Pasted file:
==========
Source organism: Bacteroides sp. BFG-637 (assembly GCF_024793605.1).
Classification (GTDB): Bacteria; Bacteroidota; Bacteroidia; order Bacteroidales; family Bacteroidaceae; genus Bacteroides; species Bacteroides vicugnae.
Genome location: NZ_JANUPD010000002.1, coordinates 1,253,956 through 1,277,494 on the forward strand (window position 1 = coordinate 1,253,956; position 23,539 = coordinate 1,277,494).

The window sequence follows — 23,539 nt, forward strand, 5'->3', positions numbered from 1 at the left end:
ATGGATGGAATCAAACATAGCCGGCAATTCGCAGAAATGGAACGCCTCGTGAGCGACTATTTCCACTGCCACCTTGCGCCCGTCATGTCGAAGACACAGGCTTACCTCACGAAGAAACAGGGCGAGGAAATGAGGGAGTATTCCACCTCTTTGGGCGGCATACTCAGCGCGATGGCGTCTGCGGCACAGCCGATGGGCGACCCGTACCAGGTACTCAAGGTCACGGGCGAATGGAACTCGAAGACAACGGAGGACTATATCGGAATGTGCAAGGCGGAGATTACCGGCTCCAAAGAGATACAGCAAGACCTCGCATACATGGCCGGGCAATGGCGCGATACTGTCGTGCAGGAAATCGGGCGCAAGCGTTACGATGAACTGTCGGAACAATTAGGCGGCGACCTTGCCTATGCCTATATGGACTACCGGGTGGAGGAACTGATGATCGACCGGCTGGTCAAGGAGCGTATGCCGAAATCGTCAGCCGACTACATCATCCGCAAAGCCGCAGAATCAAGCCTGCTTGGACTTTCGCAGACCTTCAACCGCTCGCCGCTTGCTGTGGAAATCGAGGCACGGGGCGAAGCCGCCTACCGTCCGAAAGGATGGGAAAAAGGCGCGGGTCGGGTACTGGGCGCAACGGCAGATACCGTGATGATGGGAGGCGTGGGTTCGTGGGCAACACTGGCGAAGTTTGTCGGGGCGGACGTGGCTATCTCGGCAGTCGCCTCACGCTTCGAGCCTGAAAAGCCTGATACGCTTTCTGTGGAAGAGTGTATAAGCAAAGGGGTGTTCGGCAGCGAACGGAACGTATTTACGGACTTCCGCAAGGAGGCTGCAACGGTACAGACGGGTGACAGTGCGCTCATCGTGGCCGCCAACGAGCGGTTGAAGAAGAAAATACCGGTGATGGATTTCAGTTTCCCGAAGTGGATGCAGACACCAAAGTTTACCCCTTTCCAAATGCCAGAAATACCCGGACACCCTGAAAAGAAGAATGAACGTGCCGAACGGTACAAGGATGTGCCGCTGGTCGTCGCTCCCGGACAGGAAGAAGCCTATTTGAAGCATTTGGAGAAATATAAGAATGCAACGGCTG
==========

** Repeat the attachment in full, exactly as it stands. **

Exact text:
Source organism: Bacteroides sp. BFG-637 (assembly GCF_024793605.1).
Classification (GTDB): Bacteria; Bacteroidota; Bacteroidia; order Bacteroidales; family Bacteroidaceae; genus Bacteroides; species Bacteroides vicugnae.
Genome location: NZ_JANUPD010000002.1, coordinates 1,253,956 through 1,277,494 on the forward strand (window position 1 = coordinate 1,253,956; position 23,539 = coordinate 1,277,494).

The window sequence follows — 23,539 nt, forward strand, 5'->3', positions numbered from 1 at the left end:
ATGGATGGAATCAAACATAGCCGGCAATTCGCAGAAATGGAACGCCTCGTGAGCGACTATTTCCACTGCCACCTTGCGCCCGTCATGTCGAAGACACAGGCTTACCTCACGAAGAAACAGGGCGAGGAAATGAGGGAGTATTCCACCTCTTTGGGCGGCATACTCAGCGCGATGGCGTCTGCGGCACAGCCGATGGGCGACCCGTACCAGGTACTCAAGGTCACGGGCGAATGGAACTCGAAGACAACGGAGGACTATATCGGAATGTGCAAGGCGGAGATTACCGGCTCCAAAGAGATACAGCAAGACCTCGCATACATGGCCGGGCAATGGCGCGATACTGTCGTGCAGGAAATCGGGCGCAAGCGTTACGATGAACTGTCGGAACAATTAGGCGGCGACCTTGCCTATGCCTATATGGACTACCGGGTGGAGGAACTGATGATCGACCGGCTGGTCAAGGAGCGTATGCCGAAATCGTCAGCCGACTACATCATCCGCAAAGCCGCAGAATCAAGCCTGCTTGGACTTTCGCAGACCTTCAACCGCTCGCCGCTTGCTGTGGAAATCGAGGCACGGGGCGAAGCCGCCTACCGTCCGAAAGGATGGGAAAAAGGCGCGGGTCGGGTACTGGGCGCAACGGCAGATACCGTGATGATGGGAGGCGTGGGTTCGTGGGCAACACTGGCGAAGTTTGTCGGGGCGGACGTGGCTATCTCGGCAGTCGCCTCACGCTTCGAGCCTGAAAAGCCTGATACGCTTTCTGTGGAAGAGTGTATAAGCAAAGGGGTGTTCGGCAGCGAACGGAACGTATTTACGGACTTCCGCAAGGAGGCTGCAACGGTACAGACGGGTGACAGTGCGCTCATCGTGGCCGCCAACGAGCGGTTGAAGAAGAAAATACCGGTGATGGATTTCAGTTTCCCGAAGTGGATGCAGACACCAAAGTTTACCCCTTTCCAAATGCCAGAAATACCCGGACACCCTGAAAAGAAGAATGAACGTGCCGAACGGTACAAGGATGTGCCGCTGGTCGTCGCTCCCGGACAGGAAGAAGCCTATTTGAAGCATTTGGAGAAATATAAGAATGCAACGGCTG